Family and Caregiver Schizophrenia Discussion Forum

Do you believe it is possible for someone diagnosed with SZ and has no insight to truly connect with their emotions properly?

My loved one is “high functioning”. He keeps himself well put together, he’s clean and tidy - he has ambitions - he remains drug and alcohol free. But no insight into his behaviours and if you try to bring up something that was a delusion from the past he will deny it and change the subject or make up a reason. His memory on how things transpire is usually now how it went down.

My question is do you think that if someone suffers from complete lack of insight - they are experiencing the reality of their true emotion

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Speaking as someone with a SZA diagnosis with insight, I’m not sure I or anyone else aside from the person in question can answer this. You also add a value judgement of how anyone “should” properly feel or express emotions where there isn’t one. You also appear to want to arbitrate what and what isn’t a “true” emotion. I often say to caregivers to talk about feelings rather than facts when faced with delusions and anasognosia, because you can’t argue with someone about how they feel. Was I wrong about this?

Perhaps are you confusing thoughts and emotions which coincidentally is a feature of schizophrenia. In fact the so-called splitting of the mind of schizophrenia was a reference to a split between thought and emotion— not a splitting of personality. In my early days of recovery, I had trouble experiencing emotions in-the-moment. I might think about an incident and then later experience an emotion, but it took practice to cut down on the lag. I took up acting as a safe environment to practice integrating thought and emotion through character work.

Emotions are often tied in with perception and point of view, and most caregivers would say they don’t always agree with sufferer’s perceptions of events. But those perceptions are quite real to the person suffering them, so it can be demeaning and hurtful to contradict and invalidate those emotions. Dr. Amador’s LEAP method is an approach to bridge this gap.

I think you ask the wrong question as a caregiver. Do I believe it’s possible for the caregiver and diagnosed with anasognosia (lack of insight) to communicate thoughts and feelings and improve their relationship? Yes, with work largely on the caregivers part through the LEAP process. Will they agree completely on those thoughts and feelings? No, this isn’t a realistic goal in any relationship. I suggest you search the forum for info on LEAP, and/or read Dr. Amador’s book, “ I’m Not Sick, I Don’t Need Help”.

Disclaimer: While I am a part-time caregiver of my brother and father with SMI, I was diagnosed with SZA over thirty years ago. I’m an advocate of appropriate drug treatments for SMI, but I feel they are incomplete treatments and additional CBT, supportive talk and psychosocial therapies are helpful where feasible. Any drug advice is from personal experience or research and not a substitute for qualified Psychiatric care.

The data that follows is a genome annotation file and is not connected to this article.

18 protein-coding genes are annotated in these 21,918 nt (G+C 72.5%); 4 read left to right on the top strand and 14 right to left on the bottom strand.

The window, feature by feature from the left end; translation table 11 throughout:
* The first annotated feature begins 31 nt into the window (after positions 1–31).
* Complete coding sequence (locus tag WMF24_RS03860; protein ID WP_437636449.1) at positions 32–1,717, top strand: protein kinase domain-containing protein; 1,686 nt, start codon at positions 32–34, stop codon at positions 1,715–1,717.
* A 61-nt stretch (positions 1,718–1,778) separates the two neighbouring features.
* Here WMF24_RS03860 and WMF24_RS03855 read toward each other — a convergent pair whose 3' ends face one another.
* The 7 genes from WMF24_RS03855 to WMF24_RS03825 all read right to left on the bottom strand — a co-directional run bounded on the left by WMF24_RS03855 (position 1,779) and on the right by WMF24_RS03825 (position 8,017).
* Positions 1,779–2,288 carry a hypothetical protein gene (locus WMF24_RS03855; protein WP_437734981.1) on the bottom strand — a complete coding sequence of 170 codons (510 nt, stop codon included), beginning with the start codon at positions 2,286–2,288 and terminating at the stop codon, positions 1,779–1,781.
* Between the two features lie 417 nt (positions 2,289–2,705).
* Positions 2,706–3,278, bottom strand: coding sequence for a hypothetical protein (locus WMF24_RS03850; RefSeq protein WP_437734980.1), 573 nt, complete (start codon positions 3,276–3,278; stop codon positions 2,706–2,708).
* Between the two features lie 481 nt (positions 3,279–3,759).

Hi there!

Thanks for your reply. I guess I didn’t word my question properly. I understand that the emotions my loved one experiences is true to him. That I do understand. I guess what I was trying to say was, if I know he loves his niece for example, but he is convinced he doesn’t - is it true? But I guess I know the answer to my question - his perception of her is not the reality. So when you mentioned perception I answered my own question … he is not experiencing the same reality as before.

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That is so true with my son as well


A few things I’ll add here, his expressed reality and his actual reality and resulting behavior might not be the same or in direct conflict. And his beliefs may sometimes change on a dime or be logically inconsistent— and he may not question or even notice it.

As you say, his perceptions control his reality, but bear in mind his perceptions may change and thus his reality may change too. I’m sure most caregivers of loved ones with paranoia notice paranoid delusions evolve over time, or get pushed out by a new set of ideas, only to resurface again.

I guess what I’m saying is I wouldn’t necessarily assume what he says or feels is permanent and at a later date his feelings may change or return to “normal” with treatment. Bear in mind though once you have SZ or SZA you are never quite the same person again.


I think the question is, is it part of a delusion or is it more an actual physical abnormality or damage in the brain that doesn’t allow for ‘crisis’ memories?
Delusions are, by definition, a held belief in something contrary to the factual evidence.
Confabulation, also, is a concoction of that same mind to justify their ‘beliefs’. Their ‘reality’.
Or maybe it’s just excuses…
It’s sick and it’s sad and it hurts us all.
What can we do as the people closest to our our loved ones but take the hits?


When I was in psychosis, my partner stopped trying to disprove my ideas. Instead, he just ask me to provide proof. Although I still believe in some theories I used to have, I let go of a lot of them. While trying to prove them I found flaws in my own logic. It didn’t help to have people say I was delusional. It just made me angry and I felt a lot of rejection from people who did. Those very people are no longer part of my life. As someone with schizophrenia, I want support. I want people to believe me, I hate having everything I say questioned.